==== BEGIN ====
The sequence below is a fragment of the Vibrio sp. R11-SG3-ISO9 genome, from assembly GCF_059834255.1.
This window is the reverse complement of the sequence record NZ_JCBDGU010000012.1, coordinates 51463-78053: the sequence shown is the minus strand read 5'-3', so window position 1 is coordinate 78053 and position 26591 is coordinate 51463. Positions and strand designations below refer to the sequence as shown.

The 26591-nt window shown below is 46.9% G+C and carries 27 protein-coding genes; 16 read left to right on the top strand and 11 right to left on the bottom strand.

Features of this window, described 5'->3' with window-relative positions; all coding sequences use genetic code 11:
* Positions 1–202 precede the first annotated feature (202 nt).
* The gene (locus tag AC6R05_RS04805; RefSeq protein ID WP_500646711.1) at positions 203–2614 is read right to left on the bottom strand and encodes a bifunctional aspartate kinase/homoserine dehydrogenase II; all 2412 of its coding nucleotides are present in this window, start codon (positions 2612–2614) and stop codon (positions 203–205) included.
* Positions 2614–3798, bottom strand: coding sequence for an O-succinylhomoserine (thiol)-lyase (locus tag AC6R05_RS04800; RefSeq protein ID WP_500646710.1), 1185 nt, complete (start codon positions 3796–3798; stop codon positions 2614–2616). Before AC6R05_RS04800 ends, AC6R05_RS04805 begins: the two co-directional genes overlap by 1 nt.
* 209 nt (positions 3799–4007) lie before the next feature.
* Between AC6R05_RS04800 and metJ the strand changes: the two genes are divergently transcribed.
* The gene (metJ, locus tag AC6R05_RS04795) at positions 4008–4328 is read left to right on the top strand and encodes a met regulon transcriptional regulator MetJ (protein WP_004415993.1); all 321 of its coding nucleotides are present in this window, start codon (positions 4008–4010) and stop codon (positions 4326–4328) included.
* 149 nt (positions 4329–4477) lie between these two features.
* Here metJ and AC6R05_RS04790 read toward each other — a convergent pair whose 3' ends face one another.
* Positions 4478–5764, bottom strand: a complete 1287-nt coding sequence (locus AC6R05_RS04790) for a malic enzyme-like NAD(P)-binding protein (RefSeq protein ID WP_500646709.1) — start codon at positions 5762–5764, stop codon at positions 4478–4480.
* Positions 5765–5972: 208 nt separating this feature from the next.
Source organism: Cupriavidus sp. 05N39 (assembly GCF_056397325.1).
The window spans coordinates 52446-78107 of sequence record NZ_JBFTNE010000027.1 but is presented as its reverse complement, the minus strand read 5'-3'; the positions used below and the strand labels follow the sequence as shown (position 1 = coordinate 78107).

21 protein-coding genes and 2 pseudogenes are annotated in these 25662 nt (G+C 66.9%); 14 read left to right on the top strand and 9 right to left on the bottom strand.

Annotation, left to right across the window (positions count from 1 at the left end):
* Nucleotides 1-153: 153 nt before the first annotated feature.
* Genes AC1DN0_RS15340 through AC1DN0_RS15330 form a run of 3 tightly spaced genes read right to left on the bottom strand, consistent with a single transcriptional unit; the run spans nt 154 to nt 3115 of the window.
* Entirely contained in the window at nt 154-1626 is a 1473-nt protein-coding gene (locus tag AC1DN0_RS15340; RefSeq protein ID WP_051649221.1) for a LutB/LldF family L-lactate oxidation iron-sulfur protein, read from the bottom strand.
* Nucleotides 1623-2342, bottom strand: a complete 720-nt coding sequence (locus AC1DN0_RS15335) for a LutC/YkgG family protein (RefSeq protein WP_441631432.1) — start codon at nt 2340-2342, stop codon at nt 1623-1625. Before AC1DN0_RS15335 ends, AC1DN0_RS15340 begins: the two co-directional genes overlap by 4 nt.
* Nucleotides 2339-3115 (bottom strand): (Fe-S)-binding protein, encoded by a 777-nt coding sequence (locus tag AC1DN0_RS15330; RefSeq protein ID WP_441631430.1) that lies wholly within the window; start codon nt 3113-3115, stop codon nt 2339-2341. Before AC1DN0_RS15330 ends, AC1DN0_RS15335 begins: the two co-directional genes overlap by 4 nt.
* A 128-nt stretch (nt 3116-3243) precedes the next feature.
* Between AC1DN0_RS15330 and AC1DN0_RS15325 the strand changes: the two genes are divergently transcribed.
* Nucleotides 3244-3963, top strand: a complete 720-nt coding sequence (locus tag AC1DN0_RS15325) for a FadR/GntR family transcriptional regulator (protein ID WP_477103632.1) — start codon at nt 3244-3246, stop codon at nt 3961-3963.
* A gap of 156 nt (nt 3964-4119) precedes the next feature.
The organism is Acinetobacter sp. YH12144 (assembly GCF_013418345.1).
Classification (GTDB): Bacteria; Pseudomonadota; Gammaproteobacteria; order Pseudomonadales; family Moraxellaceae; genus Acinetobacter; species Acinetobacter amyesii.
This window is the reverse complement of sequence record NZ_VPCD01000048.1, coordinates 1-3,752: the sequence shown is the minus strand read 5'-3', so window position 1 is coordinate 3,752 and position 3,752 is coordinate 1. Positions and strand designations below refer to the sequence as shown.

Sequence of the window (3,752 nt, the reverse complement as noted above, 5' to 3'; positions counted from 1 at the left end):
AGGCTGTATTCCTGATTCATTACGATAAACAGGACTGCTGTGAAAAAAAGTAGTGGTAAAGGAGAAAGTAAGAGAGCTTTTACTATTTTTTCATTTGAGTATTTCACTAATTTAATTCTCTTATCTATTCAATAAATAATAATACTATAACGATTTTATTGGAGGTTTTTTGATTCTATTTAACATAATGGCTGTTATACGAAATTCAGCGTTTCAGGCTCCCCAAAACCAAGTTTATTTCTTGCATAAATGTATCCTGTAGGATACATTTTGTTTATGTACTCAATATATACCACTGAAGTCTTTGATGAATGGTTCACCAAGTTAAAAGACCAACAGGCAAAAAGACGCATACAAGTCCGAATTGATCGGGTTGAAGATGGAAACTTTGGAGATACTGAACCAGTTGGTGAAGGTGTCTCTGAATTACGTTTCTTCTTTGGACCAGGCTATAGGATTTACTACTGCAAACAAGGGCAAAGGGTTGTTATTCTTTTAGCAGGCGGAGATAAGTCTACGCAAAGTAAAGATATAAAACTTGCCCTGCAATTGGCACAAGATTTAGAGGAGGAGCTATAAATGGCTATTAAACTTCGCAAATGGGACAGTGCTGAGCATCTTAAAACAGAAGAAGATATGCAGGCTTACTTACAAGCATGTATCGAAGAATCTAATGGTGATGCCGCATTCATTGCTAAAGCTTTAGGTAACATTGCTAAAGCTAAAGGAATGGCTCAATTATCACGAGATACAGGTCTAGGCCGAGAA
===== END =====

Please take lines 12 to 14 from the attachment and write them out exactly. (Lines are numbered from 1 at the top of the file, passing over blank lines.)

* Here metJ and AC6R05_RS04790 read toward each other — a convergent pair whose 3' ends face one another.
* Positions 4478–5764, bottom strand: a complete 1287-nt coding sequence (locus AC6R05_RS04790) for a malic enzyme-like NAD(P)-binding protein (RefSeq protein ID WP_500646709.1) — start codon at positions 5762–5764, stop codon at positions 4478–4480.
* Positions 5765–5972: 208 nt separating this feature from the next.